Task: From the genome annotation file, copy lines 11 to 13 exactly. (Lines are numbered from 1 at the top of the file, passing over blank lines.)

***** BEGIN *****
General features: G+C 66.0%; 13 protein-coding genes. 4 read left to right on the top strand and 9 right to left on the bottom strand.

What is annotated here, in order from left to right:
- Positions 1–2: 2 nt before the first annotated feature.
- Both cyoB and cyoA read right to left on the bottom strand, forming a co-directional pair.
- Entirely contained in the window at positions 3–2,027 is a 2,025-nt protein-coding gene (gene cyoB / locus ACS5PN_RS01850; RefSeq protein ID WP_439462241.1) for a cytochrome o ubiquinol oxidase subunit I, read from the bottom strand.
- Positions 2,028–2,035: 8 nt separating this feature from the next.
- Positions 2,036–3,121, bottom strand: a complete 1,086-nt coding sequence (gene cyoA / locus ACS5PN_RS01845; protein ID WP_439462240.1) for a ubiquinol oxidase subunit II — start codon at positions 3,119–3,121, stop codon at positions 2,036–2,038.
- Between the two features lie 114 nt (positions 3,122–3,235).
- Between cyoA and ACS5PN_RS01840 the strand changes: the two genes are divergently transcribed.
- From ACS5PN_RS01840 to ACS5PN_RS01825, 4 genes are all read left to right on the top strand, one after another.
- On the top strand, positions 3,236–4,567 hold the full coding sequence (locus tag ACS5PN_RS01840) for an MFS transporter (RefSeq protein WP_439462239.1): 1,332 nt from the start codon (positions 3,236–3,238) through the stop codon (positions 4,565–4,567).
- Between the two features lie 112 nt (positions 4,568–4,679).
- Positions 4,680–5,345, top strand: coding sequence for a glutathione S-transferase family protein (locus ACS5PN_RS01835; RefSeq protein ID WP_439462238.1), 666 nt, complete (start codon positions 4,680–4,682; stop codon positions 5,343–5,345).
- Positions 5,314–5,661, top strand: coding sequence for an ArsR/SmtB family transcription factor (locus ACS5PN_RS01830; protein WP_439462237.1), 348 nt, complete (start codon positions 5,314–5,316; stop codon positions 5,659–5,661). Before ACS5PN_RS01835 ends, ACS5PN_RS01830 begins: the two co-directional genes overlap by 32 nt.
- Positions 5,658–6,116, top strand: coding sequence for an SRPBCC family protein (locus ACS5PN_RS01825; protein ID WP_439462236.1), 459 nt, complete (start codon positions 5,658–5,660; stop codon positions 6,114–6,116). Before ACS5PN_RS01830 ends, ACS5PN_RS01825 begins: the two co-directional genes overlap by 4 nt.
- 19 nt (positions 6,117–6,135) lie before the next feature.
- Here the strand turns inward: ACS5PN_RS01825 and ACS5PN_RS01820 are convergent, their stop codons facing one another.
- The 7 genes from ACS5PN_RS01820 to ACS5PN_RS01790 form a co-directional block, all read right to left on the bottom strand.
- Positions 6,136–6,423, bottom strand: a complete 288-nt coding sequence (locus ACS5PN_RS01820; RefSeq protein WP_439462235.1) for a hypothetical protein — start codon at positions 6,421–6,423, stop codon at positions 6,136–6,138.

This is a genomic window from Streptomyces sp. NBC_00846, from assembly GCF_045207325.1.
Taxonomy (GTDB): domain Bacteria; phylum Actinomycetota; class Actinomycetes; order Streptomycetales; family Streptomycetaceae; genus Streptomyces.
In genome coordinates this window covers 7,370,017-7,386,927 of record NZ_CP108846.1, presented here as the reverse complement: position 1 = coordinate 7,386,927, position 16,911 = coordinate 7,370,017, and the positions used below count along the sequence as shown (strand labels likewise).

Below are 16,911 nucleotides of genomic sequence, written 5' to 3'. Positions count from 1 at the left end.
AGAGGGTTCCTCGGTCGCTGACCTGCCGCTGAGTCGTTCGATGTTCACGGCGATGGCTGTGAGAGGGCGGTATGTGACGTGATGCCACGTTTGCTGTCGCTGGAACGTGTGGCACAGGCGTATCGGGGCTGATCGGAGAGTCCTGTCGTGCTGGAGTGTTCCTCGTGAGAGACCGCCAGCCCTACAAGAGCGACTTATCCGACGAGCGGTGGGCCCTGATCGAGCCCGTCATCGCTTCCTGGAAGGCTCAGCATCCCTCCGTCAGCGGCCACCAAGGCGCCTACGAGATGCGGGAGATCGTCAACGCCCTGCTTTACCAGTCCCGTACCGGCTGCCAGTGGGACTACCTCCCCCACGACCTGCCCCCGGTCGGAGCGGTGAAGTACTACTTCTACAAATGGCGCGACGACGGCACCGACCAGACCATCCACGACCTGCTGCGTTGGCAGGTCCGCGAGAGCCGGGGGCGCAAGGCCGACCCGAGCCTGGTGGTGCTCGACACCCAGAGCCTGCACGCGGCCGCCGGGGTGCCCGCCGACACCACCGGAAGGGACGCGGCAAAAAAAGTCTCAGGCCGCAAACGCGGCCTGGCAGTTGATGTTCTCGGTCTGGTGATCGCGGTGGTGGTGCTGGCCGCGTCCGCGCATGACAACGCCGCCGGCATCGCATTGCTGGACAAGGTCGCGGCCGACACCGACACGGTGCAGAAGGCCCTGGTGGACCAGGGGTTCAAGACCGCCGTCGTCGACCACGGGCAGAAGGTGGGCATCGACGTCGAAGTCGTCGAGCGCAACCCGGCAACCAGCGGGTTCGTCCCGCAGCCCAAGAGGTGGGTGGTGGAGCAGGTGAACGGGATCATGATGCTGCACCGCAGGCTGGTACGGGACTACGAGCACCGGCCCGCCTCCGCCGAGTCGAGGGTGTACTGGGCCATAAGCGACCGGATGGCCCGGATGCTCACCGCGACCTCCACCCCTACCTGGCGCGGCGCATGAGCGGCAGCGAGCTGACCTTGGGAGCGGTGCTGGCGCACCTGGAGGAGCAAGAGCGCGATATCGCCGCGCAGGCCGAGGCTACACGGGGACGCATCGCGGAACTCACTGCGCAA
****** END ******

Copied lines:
- On the top strand, positions 3,236–4,567 hold the full coding sequence (locus tag ACS5PN_RS01840) for an MFS transporter (RefSeq protein WP_439462239.1): 1,332 nt from the start codon (positions 3,236–3,238) through the stop codon (positions 4,565–4,567).
- Between the two features lie 112 nt (positions 4,568–4,679).
- Positions 4,680–5,345, top strand: coding sequence for a glutathione S-transferase family protein (locus ACS5PN_RS01835; RefSeq protein ID WP_439462238.1), 666 nt, complete (start codon positions 4,680–4,682; stop codon positions 5,343–5,345).